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Have Bawumia and Akufo-Addo Been Asking the Wrong Questions?

Mon, 23 Nov 2015 Source: Okoampa-Ahoofe, Kwame

By Kwame Okoampa-Ahoofe, Jr., Ph.D.

Garden City, New York

Oct. 10, 2015

E-mail: okoampaahoofe@optimum.net

So far, it appears as if only Dr. Abu Sakara, the 2012 presidential candidate of the rump-Convention People’s Party (r-CPP), is the only prominent Ghanaian politician who appreciates what I have been saying all along – which is that merely demanding that the Electoral Commissioner compile a new Voters’ Register would not solve the problems of multiple registration of voters, as well as the illegal and criminal packing of Ghana’s Voters’ Register with foreign nationals, such as was shockingly demonstrated by the 2016 New Patriotic Party’s Vice-Presidential Candidate, Alhaji Mahamudu Bawumia (See “EC Not Learning from Mistakes on Voters’ Register – Dr. Abu Sakara” Kasapafmonline.com / Ghanaweb.com 10/6/15).

What has also puzzled me quite a bit is the apparent flat refusal of the New Patriotic Party (NPP) leaders to demand a full-scale criminal investigation into the contamination and corruption of our National Voters’ Register. Could it be because some party operatives belonging to the country’s main opposition party could be as criminally culpable as their counterparts among the front-benchers of the ruling National Democratic Congress (NDC)? So far, the most constructive and cost-effective approach to revamping the Voters’ Register appears to be what Dr. Sakara is demanding, which is the establishment of an “integrated database system that can be automated for deductions and corrections for subsequent elections.”

In other words, we need a self-auditing system of National Voters’ Register which can promptly identify and weed out instances of multiple voter registration. Such a system must, of course, be equally capable of weeding out the deliberate and criminal packing of the country’s Voters’ Register with non-Ghanaian nationals. Short of the preceding critical and radical changes, any attempt to merely compile a new Voters’ Register would be a financially wasteful exercise. I think I am beginning to like Dr. Sakara more than any of the other major players on the Ghanaian political landscape. My only problem is ideological and one that has to do with political party affiliation. If Dr. Sakara were to form a new liberalist-oriented democratic party, it would be the kind of viable political organization that I may be willing to unreservedly support, in the absence of Messrs. Akufo-Addo and Bawumia on the national political scene.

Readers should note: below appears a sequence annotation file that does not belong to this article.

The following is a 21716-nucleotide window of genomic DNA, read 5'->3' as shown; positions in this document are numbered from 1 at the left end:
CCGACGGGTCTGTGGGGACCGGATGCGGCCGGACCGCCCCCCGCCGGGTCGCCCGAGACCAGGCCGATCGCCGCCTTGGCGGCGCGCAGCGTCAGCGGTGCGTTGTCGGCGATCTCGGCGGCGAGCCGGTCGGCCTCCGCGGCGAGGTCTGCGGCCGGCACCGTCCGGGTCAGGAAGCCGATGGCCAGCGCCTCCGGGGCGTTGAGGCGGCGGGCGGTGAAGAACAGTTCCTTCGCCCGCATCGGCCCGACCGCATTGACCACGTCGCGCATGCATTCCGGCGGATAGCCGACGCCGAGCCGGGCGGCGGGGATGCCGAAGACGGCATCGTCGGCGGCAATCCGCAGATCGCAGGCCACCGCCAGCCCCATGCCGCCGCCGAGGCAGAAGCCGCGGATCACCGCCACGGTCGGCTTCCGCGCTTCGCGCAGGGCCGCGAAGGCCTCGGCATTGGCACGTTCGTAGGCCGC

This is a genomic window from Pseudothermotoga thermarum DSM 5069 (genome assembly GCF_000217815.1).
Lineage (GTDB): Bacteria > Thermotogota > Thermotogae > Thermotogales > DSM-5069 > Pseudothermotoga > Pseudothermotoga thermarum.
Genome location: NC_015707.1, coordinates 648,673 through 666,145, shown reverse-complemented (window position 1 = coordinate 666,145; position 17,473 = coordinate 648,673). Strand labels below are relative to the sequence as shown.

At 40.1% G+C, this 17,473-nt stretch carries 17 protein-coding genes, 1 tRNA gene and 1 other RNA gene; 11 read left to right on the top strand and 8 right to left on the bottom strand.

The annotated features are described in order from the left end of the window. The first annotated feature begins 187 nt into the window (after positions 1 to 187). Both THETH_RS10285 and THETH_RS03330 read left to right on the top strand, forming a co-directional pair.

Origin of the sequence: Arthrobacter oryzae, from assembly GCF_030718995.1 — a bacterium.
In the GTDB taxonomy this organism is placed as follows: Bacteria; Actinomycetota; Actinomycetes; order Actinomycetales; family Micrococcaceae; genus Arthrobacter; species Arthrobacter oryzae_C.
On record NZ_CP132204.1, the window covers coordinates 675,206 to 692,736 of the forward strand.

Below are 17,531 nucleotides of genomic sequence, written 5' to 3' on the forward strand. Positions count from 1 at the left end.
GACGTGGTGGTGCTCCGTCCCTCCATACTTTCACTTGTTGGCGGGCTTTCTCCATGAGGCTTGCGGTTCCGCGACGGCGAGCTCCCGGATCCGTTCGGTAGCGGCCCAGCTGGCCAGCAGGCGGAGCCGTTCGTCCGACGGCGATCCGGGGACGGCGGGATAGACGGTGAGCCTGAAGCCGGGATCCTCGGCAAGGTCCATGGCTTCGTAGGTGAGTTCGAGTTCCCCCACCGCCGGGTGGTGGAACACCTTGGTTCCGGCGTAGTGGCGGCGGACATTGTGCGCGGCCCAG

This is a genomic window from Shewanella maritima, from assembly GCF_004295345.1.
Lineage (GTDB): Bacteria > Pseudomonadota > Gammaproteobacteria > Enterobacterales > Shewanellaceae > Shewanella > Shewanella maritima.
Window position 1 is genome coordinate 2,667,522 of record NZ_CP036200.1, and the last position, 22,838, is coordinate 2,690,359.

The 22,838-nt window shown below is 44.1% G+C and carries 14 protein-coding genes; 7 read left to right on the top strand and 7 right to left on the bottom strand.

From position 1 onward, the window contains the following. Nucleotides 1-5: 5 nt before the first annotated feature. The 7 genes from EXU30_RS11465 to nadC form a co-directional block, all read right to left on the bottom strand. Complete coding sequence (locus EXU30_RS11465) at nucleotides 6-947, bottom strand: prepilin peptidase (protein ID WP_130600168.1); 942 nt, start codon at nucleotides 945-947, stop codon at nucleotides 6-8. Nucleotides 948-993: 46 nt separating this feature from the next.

The other day, a good friend of mine reported to me that the notorious Idiot-of-Irmo, South Carolina (he just recently assumed the new accolade of the Cretin-of-California), was questioning Nana Akufo-Addo’s decision to pick the former Deputy-Governor of the Bank of Ghana as his three-time running-mate, when people like this shameless Treasure Hunter and his associates have been standing on line awaiting their turn to lead the New Patriotic Party into the Flagstaff House. My predictable response is the tired old Akan maxim which pointedly observes that when the future king was being born, or delivered by his mother, there were adult-male members in the royal family. In other words, just because one has been around from the founding, or establishment, of the New Patriotic Party does not automatically qualify one to be elected presidential candidate of the country’s largest party. That determination squarely depends on the party’s delegates and super-delegates; and so far, the Cretin-of-California has not been able to make a convincing presentation, or argument, to the movers and shakers of the New Patriotic Party.

But, perhaps, even more significant must be pointed out the fact that in any legitimately constituted modern democratic party, it is merit and proven leadership skills, not mere longevity, that qualifies one to lead both party and nation. We have just been informed that Mrs. Charlotte Kesson-Smith Osei and her staff at the Electoral Commission will play host to the leaders of the major political parties who will be making presentations to the EC, regarding the need for a new national Voters’ Register or otherwise. I, however, beg to differ with Dr. Sakara that time may have already run out regarding the ability of the Electoral Commission to put in place a new Voters’ Register, should that become the most compelling argument, in time for next year’s general election. Were this discussion being held some twenty-four hours before the December 2016 polls, I would still insist on there being enough time to put a new voters’ roll in place.

Columnist: Okoampa-Ahoofe, Kwame